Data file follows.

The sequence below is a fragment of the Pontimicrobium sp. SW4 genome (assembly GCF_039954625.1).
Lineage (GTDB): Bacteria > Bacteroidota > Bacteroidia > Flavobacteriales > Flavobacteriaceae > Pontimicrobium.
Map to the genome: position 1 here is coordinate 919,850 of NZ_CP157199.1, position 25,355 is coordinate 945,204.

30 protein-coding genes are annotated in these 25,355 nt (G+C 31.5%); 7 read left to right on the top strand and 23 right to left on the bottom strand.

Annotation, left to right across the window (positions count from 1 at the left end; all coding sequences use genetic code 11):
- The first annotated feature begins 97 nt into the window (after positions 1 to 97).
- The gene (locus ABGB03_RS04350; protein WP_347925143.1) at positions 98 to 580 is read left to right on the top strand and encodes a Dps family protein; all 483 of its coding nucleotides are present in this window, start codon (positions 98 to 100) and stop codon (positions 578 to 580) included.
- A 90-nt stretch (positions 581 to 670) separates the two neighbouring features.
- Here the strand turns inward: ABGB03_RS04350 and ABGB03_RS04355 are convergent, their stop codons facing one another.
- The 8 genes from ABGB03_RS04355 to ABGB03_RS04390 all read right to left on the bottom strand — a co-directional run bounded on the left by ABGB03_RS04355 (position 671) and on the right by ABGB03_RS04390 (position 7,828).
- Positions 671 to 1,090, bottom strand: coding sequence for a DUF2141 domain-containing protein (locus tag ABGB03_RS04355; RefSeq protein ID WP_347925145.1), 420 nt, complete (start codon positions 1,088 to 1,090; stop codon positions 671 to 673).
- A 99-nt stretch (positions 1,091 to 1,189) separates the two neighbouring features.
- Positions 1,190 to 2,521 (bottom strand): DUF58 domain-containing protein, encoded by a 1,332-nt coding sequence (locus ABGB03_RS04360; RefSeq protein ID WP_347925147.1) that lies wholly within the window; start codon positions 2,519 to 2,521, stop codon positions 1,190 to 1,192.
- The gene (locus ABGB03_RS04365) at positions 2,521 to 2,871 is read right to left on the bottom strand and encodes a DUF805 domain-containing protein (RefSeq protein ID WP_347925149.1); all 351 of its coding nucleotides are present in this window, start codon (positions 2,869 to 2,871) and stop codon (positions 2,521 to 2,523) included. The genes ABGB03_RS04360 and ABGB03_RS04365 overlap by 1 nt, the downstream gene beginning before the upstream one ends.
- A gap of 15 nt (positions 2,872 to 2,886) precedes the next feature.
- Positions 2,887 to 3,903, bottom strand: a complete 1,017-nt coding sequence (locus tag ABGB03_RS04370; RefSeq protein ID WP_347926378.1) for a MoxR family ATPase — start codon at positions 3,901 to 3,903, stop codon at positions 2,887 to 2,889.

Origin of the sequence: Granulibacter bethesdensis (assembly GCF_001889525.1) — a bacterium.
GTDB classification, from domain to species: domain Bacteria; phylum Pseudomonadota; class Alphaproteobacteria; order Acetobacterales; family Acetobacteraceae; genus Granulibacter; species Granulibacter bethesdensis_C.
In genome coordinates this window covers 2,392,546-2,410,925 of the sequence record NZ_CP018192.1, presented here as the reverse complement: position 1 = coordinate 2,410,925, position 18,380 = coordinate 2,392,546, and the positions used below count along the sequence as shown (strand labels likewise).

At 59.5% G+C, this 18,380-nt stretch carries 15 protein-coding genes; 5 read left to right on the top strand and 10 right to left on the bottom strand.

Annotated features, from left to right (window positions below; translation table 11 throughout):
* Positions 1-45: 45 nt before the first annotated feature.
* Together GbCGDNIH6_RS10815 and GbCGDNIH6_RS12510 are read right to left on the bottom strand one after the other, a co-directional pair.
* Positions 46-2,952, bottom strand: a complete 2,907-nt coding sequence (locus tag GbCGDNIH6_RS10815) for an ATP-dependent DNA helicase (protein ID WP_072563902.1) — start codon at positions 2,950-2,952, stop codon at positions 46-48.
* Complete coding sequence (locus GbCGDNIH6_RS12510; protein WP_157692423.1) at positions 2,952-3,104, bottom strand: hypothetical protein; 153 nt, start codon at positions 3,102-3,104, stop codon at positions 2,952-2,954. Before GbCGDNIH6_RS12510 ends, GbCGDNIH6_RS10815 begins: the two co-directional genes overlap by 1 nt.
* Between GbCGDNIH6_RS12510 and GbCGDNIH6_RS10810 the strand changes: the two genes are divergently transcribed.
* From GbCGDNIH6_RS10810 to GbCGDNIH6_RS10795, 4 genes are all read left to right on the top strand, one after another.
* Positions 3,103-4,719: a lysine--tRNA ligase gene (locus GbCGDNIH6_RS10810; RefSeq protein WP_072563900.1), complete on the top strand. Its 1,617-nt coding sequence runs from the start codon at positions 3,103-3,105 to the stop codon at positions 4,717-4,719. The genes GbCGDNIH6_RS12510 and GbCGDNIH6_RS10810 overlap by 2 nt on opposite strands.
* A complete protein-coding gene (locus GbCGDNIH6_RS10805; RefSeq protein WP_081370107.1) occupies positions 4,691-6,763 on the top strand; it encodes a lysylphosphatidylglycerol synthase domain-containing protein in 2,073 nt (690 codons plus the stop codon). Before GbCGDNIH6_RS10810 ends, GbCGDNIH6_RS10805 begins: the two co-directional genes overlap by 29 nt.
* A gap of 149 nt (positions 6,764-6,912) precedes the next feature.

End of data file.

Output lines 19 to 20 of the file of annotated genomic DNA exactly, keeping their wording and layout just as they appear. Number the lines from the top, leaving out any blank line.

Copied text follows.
In genome coordinates this window covers 2,392,546-2,410,925 of the sequence record NZ_CP018192.1, presented here as the reverse complement: position 1 = coordinate 2,410,925, position 18,380 = coordinate 2,392,546, and the positions used below count along the sequence as shown (strand labels likewise).

At 59.5% G+C, this 18,380-nt stretch carries 15 protein-coding genes; 5 read left to right on the top strand and 10 right to left on the bottom strand.